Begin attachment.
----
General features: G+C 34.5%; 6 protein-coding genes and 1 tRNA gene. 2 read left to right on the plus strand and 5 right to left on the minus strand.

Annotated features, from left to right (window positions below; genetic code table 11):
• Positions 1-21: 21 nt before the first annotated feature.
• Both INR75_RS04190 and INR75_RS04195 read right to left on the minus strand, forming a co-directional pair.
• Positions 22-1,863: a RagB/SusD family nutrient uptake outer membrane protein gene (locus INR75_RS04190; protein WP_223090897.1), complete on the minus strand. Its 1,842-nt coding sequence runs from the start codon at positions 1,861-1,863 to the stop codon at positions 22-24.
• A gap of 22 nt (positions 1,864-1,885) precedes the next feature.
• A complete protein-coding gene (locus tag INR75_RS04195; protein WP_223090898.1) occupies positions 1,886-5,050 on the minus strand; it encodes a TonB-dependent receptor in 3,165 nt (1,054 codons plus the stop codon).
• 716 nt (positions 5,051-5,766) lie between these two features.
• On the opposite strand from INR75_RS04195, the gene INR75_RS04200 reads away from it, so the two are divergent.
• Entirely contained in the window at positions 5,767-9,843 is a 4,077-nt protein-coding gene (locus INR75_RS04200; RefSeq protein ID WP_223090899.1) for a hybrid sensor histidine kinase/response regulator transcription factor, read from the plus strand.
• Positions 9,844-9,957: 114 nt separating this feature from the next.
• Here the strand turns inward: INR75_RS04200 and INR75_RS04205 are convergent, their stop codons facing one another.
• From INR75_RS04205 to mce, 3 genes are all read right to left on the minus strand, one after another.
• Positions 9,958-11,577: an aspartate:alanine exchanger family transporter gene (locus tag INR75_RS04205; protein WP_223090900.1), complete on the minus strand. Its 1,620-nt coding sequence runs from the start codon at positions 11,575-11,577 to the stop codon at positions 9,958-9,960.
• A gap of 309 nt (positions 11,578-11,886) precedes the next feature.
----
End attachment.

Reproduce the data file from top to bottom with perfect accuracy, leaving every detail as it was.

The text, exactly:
General features: G+C 34.5%; 6 protein-coding genes and 1 tRNA gene. 2 read left to right on the plus strand and 5 right to left on the minus strand.

Annotated features, from left to right (window positions below; genetic code table 11):
• Positions 1-21: 21 nt before the first annotated feature.
• Both INR75_RS04190 and INR75_RS04195 read right to left on the minus strand, forming a co-directional pair.
• Positions 22-1,863: a RagB/SusD family nutrient uptake outer membrane protein gene (locus INR75_RS04190; protein WP_223090897.1), complete on the minus strand. Its 1,842-nt coding sequence runs from the start codon at positions 1,861-1,863 to the stop codon at positions 22-24.
• A gap of 22 nt (positions 1,864-1,885) precedes the next feature.
• A complete protein-coding gene (locus tag INR75_RS04195; protein WP_223090898.1) occupies positions 1,886-5,050 on the minus strand; it encodes a TonB-dependent receptor in 3,165 nt (1,054 codons plus the stop codon).
• 716 nt (positions 5,051-5,766) lie between these two features.
• On the opposite strand from INR75_RS04195, the gene INR75_RS04200 reads away from it, so the two are divergent.
• Entirely contained in the window at positions 5,767-9,843 is a 4,077-nt protein-coding gene (locus INR75_RS04200; RefSeq protein ID WP_223090899.1) for a hybrid sensor histidine kinase/response regulator transcription factor, read from the plus strand.
• Positions 9,844-9,957: 114 nt separating this feature from the next.
• Here the strand turns inward: INR75_RS04200 and INR75_RS04205 are convergent, their stop codons facing one another.
• From INR75_RS04205 to mce, 3 genes are all read right to left on the minus strand, one after another.
• Positions 9,958-11,577: an aspartate:alanine exchanger family transporter gene (locus tag INR75_RS04205; protein WP_223090900.1), complete on the minus strand. Its 1,620-nt coding sequence runs from the start codon at positions 11,575-11,577 to the stop codon at positions 9,958-9,960.
• A gap of 309 nt (positions 11,578-11,886) precedes the next feature.